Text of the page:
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Today, Representative Anna Eshoo (D-CA) and Senator Ed Markey (D-MA) introduced the “Truth-In-Billing, Remedies, and User Empowerment over Fees” (TRUE Fees) Act to ensure that pay TV, cellular service, and broadband providers include “below-the-line” fee items in their advertised price for service. The bill also mandates that telecommunications providers clearly explain these fees to consumers as well as notify subscribers 21 days before increasing any “below-the-line” fee. Furthermore, the bill prohibits service providers from charging consumers a “termination” fee should they decide to switch service providers upon learning of any “below-the-line” fee increase, unless the consumer requested additional service first.
The following can be attributed to John Bergmayer, Senior Counsel at Public Knowledge:
“Below-the-line fees are one of the most persistent and universal frustrations with communications services. This bill is a great way to address them. With this bill, Rep. Eshoo and Sen. Markey are empowering consumers to make smarter choices by giving subscribers the information they need to decide what service to buy.
“These fees are deceptive for at least two reasons. First, they mislead consumers. People sign up for a service at one price and then their bill is much higher. People may be used to a few dollars difference owing to things like local taxes, but the fees this bill addresses can be much higher than that. It is not unusual for a customer to get a bill that is $50 or higher than they thought it would be, due to hidden fees and mandatory equipment rentals. That is a lot of money in itself, and it adds up, month after month.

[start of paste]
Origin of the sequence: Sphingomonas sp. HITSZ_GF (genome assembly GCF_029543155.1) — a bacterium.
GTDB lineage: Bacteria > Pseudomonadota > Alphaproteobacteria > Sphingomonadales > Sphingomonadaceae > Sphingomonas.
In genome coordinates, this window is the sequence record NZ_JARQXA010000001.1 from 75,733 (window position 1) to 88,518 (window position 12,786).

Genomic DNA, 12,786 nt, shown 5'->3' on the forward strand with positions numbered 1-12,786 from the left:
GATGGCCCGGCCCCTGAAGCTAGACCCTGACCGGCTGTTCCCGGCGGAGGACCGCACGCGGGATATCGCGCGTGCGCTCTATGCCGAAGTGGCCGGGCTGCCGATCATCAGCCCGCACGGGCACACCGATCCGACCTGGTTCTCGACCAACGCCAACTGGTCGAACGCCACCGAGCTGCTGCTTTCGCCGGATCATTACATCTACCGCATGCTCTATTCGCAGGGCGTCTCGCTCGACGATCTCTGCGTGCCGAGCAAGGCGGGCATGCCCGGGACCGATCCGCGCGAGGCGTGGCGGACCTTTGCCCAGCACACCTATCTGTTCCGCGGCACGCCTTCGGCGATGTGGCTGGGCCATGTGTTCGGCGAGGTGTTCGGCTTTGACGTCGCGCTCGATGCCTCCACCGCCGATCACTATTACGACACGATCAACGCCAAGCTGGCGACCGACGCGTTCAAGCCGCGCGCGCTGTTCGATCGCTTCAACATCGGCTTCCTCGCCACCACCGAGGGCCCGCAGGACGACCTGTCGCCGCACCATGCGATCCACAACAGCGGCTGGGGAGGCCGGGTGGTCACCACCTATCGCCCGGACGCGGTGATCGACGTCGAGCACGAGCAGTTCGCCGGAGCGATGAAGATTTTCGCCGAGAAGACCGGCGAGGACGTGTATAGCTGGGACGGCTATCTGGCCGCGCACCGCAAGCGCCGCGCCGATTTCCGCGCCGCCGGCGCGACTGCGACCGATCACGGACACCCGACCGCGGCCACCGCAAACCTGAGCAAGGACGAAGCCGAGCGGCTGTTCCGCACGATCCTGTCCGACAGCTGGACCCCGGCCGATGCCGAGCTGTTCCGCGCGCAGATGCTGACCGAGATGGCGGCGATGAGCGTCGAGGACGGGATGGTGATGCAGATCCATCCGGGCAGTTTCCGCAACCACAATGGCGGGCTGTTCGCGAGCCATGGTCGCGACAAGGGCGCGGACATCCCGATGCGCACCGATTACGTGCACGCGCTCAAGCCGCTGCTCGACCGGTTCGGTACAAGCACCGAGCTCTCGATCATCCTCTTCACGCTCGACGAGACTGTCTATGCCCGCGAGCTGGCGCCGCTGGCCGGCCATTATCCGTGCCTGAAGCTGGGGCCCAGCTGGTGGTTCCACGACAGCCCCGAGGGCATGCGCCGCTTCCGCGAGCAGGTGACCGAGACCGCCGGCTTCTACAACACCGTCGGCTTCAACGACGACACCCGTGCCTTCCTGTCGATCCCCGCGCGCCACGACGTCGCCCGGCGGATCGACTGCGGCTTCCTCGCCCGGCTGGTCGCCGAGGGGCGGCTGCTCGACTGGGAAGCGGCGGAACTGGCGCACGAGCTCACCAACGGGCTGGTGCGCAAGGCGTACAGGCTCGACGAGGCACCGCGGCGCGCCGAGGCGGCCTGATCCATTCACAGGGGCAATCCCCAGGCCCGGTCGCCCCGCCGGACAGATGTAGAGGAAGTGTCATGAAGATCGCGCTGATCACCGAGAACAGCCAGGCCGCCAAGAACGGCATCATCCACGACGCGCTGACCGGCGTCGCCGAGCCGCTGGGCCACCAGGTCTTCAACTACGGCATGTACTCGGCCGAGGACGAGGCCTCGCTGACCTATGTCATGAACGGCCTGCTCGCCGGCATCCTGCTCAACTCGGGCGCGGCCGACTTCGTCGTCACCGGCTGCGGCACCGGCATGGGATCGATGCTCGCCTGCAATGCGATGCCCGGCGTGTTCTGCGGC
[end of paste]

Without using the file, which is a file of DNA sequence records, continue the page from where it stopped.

“Second, companies justify these fees with half truths and outright lies. Companies will train their customer service representatives to call them ‘taxes’ or ‘government-mandated fees,’ which is like a restaurant adding $10 to your bill for a ‘health department compliance charge,’ ‘fork rental,’ or a ‘hot water and electricity fee.’
“Even worse, companies are discovering new excuses all the time to break out costs of doing business into new secret fees, so they can advertise fictional prices. Every business has costs, and these should be incorporated into the consumer-facing price, not sprung on consumers at the last minute. Importantly, nothing about this bill would prevent companies from being transparent with consumers about where their money is going. It would only limit a provider’s ability to pretend that it’s charging less than it is.
“There are many competitive and consumer problems with the communications marketplace. But it's unclear how consumers can even assess what options are available to them and to choose services that fit their budgets if companies continue to mislead the public about their true costs. We urge every member of Congress to support this bill.”